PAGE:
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What Causes Tough, Heavy, or Crumbly Biscuits? (and How to Fix Them)

Ruby is an experienced cook who grows much of her food in the backyard, and loves to share her experiences gardening and perfecting recipes.

Biscuits are perfect quick bread for many dishes, including shrimp and grits (above).

Biscuits are perfect quick bread for many dishes, including shrimp and grits (above).

Why Are My Biscuits Heavy or Tough?

Trying to master biscuits?

Biscuits are a quick bread that is a perfect accompaniment to many meals. They are leavened with baking powder, and they generally contain a fat—such as shortening, lard, or butter—that is cut into the flour.

Whether savory or sweet, biscuits are supposed to be light, fluffy, and moist. If your biscuits are turning out tough and heavy, then a few things could have gone wrong. Here are several reasons why your biscuits may be tough or heavy, as well as ways to fix them.

Causes of Heavy or Tough Biscuits (Plus How to Fix It)

Not enough fat: Biscuits need to have a good fat/flour ratio. Recipes that have too little fat will end up being very heavy.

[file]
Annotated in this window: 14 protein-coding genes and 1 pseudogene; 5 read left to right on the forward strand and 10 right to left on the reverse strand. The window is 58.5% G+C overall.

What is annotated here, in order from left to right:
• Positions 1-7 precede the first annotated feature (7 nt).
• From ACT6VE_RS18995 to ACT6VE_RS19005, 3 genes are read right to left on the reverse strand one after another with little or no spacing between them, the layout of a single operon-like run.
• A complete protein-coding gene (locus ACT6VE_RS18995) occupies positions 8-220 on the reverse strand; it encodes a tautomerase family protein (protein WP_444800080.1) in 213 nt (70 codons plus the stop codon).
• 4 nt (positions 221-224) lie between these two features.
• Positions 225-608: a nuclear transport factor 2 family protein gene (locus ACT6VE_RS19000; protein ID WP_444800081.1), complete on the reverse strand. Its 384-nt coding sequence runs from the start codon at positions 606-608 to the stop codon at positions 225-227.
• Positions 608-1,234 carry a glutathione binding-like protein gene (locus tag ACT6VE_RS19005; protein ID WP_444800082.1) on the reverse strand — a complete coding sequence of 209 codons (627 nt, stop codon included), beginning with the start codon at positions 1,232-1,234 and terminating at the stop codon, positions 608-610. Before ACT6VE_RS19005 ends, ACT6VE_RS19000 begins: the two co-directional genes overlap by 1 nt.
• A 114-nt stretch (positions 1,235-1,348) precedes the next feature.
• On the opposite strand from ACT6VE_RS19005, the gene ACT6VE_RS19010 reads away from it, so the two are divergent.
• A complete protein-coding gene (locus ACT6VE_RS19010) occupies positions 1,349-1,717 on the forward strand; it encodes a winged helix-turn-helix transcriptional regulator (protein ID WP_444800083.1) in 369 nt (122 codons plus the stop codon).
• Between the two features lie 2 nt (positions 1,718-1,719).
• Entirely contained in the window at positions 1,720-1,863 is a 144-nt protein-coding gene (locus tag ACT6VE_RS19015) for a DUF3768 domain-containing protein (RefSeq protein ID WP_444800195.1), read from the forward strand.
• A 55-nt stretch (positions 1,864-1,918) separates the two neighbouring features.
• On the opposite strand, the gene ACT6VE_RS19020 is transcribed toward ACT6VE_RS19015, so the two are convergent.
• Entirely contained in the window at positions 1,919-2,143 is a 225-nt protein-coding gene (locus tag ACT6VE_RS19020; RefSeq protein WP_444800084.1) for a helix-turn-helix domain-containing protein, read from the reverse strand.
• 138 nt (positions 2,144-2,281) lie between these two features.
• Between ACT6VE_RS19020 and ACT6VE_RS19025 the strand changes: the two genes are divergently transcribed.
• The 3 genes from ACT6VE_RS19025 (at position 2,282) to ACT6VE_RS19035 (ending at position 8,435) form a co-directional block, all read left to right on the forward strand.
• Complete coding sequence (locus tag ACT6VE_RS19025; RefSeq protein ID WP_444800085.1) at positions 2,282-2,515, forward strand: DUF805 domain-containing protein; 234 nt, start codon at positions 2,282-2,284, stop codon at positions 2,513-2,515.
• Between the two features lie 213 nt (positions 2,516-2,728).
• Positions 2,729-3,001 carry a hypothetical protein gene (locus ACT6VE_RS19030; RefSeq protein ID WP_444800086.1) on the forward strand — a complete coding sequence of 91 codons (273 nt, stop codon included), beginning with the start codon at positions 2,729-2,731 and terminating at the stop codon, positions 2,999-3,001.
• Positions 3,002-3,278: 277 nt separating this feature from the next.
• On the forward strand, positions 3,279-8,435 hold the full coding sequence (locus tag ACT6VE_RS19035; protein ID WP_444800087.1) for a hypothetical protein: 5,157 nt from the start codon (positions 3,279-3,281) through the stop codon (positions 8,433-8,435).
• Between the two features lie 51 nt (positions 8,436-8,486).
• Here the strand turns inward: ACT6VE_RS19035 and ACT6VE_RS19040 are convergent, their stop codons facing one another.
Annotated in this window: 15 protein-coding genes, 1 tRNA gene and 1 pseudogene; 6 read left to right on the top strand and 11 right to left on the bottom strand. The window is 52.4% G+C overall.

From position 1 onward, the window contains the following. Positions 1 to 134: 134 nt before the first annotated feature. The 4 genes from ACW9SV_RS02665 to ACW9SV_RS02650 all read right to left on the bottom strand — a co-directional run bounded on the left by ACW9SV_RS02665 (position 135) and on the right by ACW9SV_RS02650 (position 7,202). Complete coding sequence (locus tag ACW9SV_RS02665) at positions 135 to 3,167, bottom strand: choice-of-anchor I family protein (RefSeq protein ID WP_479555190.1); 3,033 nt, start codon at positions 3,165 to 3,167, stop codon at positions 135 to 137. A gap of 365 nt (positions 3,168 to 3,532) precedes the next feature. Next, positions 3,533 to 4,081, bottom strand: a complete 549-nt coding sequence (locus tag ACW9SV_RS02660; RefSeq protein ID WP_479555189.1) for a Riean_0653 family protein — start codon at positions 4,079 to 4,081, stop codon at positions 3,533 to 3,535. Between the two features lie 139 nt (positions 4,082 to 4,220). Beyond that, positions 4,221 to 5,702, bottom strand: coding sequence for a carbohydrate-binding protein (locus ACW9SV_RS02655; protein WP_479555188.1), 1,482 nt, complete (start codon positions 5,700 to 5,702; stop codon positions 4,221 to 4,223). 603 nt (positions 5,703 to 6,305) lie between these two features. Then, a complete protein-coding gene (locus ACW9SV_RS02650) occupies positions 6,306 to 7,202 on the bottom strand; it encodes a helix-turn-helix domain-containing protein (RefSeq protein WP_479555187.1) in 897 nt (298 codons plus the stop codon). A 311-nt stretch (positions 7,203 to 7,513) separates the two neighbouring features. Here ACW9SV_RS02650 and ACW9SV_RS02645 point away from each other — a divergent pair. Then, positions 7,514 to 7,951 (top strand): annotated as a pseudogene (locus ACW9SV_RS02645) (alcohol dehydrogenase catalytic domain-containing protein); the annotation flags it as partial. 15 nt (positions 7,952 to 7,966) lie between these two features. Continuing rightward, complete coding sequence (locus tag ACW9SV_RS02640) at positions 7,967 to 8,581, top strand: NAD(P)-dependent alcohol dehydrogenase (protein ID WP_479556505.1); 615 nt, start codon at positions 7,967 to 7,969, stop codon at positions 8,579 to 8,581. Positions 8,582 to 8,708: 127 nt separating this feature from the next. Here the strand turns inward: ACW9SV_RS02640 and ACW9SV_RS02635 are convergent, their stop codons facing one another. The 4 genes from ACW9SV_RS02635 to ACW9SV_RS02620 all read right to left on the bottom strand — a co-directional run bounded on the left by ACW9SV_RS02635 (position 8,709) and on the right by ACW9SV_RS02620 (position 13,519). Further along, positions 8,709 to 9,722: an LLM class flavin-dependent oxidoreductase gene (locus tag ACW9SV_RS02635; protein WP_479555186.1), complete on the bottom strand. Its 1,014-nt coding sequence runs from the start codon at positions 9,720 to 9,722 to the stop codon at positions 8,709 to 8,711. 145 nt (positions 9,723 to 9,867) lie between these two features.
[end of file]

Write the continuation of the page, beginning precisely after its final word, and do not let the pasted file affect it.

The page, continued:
• Fix: Increase fat in the recipe.

Not enough leavening: Without baking powder, or a baking soda/buttermilk combination, the biscuits will fail to rise.

  • Fix: Check the expiration date on the canister to ensure a fresh leavening agent before making the biscuits.

Oven too cold: If the oven is too cold when the biscuits are put inside, they will not have a chance to rise in the oven, and by the time the biscuits cook the dough will be tough or very heavy.

  • Fix: Always preheat the oven before the biscuits are placed in the oven for baking.

Dough was overworked: Biscuits are not like yeast bread where long kneading times are required.

  • Fix: Once the liquid is added, knead the dough just enough to make it into a ball and roll it out. If scraps are being kneaded together, knead very lightly to mix the dough without overworking.

Not enough liquid: Some biscuit recipes call for a range of liquid amounts (such as 2/3 to 3/4 cup milk). Generally, if the recipe has been tested then the first amount will be for dryer biscuits and the second amount will be for moister biscuits.

  • Fix: In this instance, begin with the smaller amount and add in more when needed. But don’t add in the liquid after the dough has already been made into a ball—add it after stirring a couple of strokes and if the flour looks like it won’t come be incorporated it with the amount inside.